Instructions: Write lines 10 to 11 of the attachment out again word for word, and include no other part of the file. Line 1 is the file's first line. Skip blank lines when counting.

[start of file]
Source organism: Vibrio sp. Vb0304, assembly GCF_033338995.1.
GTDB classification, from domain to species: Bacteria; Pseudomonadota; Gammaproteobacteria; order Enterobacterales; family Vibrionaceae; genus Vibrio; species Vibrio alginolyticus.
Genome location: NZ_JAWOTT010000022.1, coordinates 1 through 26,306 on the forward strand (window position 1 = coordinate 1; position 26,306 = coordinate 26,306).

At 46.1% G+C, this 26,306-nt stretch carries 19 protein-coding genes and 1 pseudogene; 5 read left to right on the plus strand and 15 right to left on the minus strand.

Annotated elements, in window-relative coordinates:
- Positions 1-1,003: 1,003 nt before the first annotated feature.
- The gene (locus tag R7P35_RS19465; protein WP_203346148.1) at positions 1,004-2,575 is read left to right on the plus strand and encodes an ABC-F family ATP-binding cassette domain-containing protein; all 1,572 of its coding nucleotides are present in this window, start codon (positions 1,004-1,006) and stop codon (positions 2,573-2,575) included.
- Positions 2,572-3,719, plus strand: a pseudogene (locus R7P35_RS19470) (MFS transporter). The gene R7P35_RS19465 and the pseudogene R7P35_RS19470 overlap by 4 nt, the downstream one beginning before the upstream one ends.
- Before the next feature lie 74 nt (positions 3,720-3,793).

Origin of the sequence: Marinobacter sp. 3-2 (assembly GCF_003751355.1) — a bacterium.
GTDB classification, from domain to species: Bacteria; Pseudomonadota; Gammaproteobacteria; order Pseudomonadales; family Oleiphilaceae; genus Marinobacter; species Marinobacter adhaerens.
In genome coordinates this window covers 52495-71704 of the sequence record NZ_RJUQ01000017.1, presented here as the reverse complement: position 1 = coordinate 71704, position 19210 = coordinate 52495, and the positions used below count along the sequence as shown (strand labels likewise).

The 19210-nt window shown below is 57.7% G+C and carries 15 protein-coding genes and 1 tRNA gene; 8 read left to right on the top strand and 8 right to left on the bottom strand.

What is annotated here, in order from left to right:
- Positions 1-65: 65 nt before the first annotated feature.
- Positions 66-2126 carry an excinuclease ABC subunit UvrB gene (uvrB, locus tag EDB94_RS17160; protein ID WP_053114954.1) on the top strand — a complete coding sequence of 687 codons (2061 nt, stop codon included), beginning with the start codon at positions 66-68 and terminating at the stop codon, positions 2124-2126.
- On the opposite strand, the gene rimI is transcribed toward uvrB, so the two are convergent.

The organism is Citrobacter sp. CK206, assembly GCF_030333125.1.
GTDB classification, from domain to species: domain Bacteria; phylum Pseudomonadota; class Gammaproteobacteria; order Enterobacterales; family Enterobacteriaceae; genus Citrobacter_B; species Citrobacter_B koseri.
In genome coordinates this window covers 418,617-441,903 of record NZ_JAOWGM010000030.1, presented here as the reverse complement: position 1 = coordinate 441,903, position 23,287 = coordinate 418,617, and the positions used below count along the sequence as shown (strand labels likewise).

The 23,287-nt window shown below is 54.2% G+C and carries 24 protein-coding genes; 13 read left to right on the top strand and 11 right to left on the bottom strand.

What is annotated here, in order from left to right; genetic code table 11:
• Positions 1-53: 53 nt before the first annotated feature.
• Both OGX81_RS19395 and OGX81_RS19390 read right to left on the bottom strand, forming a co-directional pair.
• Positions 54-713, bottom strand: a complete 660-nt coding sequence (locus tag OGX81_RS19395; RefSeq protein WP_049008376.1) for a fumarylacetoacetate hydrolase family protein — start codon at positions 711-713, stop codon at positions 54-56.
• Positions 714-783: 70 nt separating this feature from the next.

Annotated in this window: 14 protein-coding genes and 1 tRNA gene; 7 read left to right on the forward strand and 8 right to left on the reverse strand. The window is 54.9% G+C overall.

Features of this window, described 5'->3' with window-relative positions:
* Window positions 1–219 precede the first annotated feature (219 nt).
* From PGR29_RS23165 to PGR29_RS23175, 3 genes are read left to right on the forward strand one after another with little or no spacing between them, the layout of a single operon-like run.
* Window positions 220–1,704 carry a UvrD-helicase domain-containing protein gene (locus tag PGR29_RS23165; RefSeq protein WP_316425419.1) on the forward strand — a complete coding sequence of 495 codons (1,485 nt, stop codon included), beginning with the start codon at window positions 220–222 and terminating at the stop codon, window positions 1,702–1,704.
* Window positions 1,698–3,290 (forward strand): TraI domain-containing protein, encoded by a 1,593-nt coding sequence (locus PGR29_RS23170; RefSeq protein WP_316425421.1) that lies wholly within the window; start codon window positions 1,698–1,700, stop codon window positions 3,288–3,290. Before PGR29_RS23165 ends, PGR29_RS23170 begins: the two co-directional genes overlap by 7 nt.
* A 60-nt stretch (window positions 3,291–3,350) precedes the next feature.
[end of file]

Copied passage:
Origin of the sequence: Marinobacter sp. 3-2 (assembly GCF_003751355.1) — a bacterium.
GTDB classification, from domain to species: Bacteria; Pseudomonadota; Gammaproteobacteria; order Pseudomonadales; family Oleiphilaceae; genus Marinobacter; species Marinobacter adhaerens.